The Guardian was maybe an unlikely medium for a sports car feature. In 1969 I had been its motor racing correspondent for three years, a contributor to its motoring column and now that Morgan has made its last V8, this is what I wrote about its first, when I drove MMC11. I drove to Malvern in a Vanden Plas Princess to try out the first demo Plus 8, along with Autocar columnist Eoin Young. Nowadays I don’t expect The Guardian, or me, for that matter, would write “a masculine car” any more. This was half a century ago.
This picture was a year later. On 25 August 1970 I went back in the Rolls-Royce 2-door Mulliner, to try out Plus 8 XAB998G, after reporting on the Oulton Park Gold Cup. Rolls-Royce registered any cars used by journalists 3500TU, or 100LG, so later owners would not suffer sharing them with, even retrospectively, press people. Also in the picture Craig Dymock, Sales Director of Carbonautica https://goo.gl/HPkNVX , aged two and a half, with his mother.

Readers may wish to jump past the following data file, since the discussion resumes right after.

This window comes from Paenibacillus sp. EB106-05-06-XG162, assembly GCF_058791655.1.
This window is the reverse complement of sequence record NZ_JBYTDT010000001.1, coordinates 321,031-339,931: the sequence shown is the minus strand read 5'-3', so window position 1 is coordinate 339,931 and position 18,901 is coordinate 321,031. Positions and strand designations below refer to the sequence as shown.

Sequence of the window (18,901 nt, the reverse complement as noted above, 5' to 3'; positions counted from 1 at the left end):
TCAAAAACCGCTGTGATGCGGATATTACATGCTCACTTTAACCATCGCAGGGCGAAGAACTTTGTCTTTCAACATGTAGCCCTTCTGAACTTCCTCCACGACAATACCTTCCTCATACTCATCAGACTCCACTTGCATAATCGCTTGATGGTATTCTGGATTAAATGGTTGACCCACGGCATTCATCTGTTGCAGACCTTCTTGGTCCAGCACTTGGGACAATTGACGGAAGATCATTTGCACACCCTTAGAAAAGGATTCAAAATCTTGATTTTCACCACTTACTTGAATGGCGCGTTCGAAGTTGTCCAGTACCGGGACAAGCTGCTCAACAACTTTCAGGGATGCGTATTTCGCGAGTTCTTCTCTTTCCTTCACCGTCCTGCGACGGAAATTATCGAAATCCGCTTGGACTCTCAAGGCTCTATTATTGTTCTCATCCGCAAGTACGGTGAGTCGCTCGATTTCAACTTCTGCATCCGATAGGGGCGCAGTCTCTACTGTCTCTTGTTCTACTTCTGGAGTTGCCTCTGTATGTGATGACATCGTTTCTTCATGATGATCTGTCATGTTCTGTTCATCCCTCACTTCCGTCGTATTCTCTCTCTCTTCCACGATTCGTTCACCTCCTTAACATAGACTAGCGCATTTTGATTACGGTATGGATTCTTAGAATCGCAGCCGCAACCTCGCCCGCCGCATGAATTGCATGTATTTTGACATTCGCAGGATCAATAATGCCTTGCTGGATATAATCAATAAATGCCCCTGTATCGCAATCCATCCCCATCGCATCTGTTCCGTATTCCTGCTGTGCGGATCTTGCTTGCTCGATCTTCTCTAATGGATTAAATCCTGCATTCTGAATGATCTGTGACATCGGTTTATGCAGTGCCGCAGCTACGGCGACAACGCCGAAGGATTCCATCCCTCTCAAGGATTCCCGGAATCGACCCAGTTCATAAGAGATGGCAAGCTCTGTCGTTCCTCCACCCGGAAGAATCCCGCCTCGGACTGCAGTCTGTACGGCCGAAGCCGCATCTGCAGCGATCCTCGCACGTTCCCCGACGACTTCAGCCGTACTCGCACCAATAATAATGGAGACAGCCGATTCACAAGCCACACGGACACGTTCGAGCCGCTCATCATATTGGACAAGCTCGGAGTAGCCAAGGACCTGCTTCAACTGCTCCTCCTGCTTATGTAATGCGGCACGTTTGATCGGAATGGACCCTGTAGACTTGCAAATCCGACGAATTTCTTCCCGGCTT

The Gold Cup in 1970 was a mixed Formula 1 and 5000 race won by John Surtees in Surtees-Ford TS7/001. The F1 entry was small but distinguished, Jochen Rindt in the Gold Leaf Team Lotus 72C/R2 finishing second, and Jackie Oliver with the Yardley BRM 153/04 third. Graham Hill drove a new Rob Walker Lotus 72C/R4 and Jackie Stewart the newly-revealed Tyrrell-Cosworth V8, his March 701/4 available as a stand-by. Stewart set fastest lap, breaking his own record established in a Matra on a track he loved.